Readers and interviewers often ask about what got me interested in writing western romances. Well, there’s a reason my logo features a wagon wheel. It all started with a wagon train.
The early seeds were planted with Laura Ingalls and Little House on the Prairie, both the books and the television series. But it wasn’t until the late 80’s when I was a senior in high school that the love affair truly began. I can still recall standing in a bookstore during one of those high school band trip time killers – you know, the ones where the bus pulls up to the local mall and lets the kids loose on the food court and shops with the only perameter being, “Meet back here by 5:30.” Well, where else would I spend time but in a bookstore? Besides, I needed something to read on the bus ride home.
I sat staring at the shelves, picking up book after book but not realy finding anything I liked. Then a friend (a boy, no less!) suggested I try Dana Fuller Ross’s Wagon’s West Series. Apparently his sister liked them. I picked up Independence!, the first in the series, and was instantly hooked. I can’t remember how many I ended up reading, but I think I read at least the first 8, up through Nevada! There were 24 total in the series.
Now that my appetite for romance and adventure on the western trail had been whetted, I sought more. Imagine my delight when I stumbled across Saturday reruns of the old westerns from the 50’s and 60’s. Bonanza. The Big Valley. The Rifleman. I loved them all.
Yet when I saw a promo for Wagon Train, teenage heart palpitations nearly sent me into a swoon. I’d thought Pernell Roberts was to-die-for as Adam Cartwright, but when I caught a glimpse of Robert Fuller as the trail scout, Cooper Smith, I was in love. And the fact that the channel only showed Wagon Train for a short time before discontinuing it, only made my heart grow fonder. We were star-crossed lovers, Cooper and I, held apart by a tragic whim of fate.
About this same time, my best friend got me hooked on old movies. We’d go to the video store and try out everything from Audrey Hepburn to Fred Astaire. I started watching the classic movie channel on TV as well. And that’s where I found it. My favorite western movie of all time. Westward the Women.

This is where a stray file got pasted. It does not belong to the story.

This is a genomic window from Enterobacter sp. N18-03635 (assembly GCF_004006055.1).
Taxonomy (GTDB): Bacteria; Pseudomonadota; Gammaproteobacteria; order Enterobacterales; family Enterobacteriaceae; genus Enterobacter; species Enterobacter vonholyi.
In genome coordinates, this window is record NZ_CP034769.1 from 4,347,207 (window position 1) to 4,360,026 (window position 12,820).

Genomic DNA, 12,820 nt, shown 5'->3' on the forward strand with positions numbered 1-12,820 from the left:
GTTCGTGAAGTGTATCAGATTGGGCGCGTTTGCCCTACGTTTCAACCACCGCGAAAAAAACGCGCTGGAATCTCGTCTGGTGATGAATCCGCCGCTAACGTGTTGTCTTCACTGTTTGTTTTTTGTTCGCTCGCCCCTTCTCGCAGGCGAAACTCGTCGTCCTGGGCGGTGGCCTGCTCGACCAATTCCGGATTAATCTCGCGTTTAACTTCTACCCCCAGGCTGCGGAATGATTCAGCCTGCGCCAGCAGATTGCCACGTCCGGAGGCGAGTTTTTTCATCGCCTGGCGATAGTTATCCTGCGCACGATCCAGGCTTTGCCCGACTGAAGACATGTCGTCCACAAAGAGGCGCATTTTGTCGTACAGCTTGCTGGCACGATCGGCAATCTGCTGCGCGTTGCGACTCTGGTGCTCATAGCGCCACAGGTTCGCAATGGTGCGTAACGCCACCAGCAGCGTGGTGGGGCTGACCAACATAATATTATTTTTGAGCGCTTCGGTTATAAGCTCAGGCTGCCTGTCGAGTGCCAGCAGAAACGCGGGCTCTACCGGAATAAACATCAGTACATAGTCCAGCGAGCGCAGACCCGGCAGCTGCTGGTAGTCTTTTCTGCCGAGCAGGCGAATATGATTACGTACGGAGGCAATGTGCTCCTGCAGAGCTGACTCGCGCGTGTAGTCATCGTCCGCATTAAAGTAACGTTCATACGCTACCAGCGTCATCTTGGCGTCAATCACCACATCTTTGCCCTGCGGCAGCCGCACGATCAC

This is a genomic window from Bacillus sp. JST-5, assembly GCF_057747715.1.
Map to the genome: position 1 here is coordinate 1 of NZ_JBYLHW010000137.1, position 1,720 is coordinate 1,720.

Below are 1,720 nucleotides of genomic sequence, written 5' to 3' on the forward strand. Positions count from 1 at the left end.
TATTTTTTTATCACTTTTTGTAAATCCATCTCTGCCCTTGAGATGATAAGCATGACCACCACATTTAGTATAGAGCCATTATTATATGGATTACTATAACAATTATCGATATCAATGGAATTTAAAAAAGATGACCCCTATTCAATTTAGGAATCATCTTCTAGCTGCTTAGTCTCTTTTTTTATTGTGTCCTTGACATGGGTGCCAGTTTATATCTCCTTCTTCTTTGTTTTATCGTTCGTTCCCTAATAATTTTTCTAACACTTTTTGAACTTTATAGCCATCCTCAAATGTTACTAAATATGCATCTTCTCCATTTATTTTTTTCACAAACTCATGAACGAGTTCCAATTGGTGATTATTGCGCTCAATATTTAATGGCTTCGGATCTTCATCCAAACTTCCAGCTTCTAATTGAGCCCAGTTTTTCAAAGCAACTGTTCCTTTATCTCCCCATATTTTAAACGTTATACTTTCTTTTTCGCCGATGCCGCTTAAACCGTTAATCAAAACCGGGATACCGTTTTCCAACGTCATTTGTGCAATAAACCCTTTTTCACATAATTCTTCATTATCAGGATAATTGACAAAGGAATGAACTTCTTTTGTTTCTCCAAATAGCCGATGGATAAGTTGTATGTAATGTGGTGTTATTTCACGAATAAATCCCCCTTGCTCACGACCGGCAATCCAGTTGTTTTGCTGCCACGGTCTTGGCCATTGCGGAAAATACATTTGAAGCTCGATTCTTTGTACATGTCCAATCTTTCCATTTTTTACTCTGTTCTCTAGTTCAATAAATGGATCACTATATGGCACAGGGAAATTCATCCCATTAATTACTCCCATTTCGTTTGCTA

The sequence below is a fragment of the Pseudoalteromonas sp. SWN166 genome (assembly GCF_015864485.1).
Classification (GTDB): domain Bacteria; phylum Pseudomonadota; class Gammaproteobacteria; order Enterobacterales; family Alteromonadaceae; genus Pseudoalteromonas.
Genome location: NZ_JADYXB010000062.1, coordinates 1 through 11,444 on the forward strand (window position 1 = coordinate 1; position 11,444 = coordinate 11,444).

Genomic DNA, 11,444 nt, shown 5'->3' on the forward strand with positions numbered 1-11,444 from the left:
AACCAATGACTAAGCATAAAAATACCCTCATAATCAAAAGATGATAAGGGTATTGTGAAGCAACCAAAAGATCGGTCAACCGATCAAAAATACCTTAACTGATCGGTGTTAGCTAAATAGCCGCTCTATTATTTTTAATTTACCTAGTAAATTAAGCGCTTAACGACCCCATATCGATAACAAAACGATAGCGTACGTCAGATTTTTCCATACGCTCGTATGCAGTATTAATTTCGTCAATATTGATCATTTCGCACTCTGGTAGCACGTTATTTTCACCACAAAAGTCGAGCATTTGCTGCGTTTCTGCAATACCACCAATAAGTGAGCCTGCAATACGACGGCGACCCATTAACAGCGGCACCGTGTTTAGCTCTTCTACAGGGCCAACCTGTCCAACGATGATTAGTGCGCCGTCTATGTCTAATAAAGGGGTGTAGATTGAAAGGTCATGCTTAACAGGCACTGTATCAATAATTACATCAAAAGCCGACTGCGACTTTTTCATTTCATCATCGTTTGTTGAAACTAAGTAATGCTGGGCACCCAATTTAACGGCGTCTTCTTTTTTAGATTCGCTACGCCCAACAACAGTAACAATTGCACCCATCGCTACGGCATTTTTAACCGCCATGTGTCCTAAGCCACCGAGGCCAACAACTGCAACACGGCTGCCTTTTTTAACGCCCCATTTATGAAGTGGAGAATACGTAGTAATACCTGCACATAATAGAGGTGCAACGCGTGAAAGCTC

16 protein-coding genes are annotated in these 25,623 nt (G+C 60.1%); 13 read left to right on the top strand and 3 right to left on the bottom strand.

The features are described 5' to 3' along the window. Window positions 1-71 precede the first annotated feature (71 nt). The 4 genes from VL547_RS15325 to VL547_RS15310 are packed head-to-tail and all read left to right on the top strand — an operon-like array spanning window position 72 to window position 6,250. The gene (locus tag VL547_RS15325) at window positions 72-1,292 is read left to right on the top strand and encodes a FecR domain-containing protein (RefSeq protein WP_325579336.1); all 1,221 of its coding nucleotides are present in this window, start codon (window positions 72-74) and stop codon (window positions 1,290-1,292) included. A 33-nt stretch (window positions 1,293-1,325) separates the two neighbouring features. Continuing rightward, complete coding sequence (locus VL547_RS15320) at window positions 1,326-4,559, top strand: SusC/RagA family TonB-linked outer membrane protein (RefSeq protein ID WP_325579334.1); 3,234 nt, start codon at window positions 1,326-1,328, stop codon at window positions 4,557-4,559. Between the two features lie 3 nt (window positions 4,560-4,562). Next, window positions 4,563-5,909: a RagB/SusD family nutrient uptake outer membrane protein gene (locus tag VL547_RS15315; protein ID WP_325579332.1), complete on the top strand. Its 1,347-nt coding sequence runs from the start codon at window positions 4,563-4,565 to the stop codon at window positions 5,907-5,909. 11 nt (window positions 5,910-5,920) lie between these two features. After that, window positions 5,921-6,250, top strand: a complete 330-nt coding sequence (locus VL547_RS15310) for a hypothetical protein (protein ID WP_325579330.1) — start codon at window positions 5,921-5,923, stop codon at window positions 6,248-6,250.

Never heard of it? Don’t feel bad. Most haven’t. It doesn’t star John Wayne or Gary Cooper. In fact, nearly the entire cast is female. Odd for a western, right? But that’s part of the reason I loved it. That and the fact that it all takes place on a . . . you guessed it . . . wagon train.
In the story, a land developer arranges for the transport of moral, able-bodied women to travel from Chicago to his settlement in California to become wives to the frontiersmen there. The women have a variety of motivations for joining the train. Some are in financial straits. Some have lost husbands and have no where else to go. Some are simply looking to make a new start. The wagon master has serious doubts about their ability to cope with the arduous demands of the journey and tries to convince the land developer to give up on the scheme. The women prove tougher than he expects, though, and with a little training on firearms and team driving, they set out. As the wagon master’s respect for the women in his care grows so do the women’s respect for themselves. The film destroys sterotypes of women as the weaker sex. And the central love story between the wagon master and the French saloon dancer who is looking to leave her past behind demonstrates that love really does conquor all.
Westward the Women came out in 1951 and was based on a concept idealized by Hollywood legend, Frank Capra, after he read an article in a 1940’s magazine about a group of South American women who crossed the Isthmus to become brides for a group of male settlers. It was filmed the Utah mountains and California desert and all the actresses were given extensive training in handling frontier weapons, bullwhip cracking, blacksmithing, horseback riding, mule driving, and assembling and disassembling covered wagons. My writer’s research heart is drooling in envy.
Alas, Netflix doesn’t carry it, so I might have to find a copy I can purchase. Because even though I haven’t seen it in probably 20 years or more, I still remember it in vivid detail. I still want to be like those women–tough, determined, and ready to take on any challenge this journey of life throws at me.
So what about you? What got you started on western romances? Books, movies, television, growing up on a ranch? I’d love to hear your story!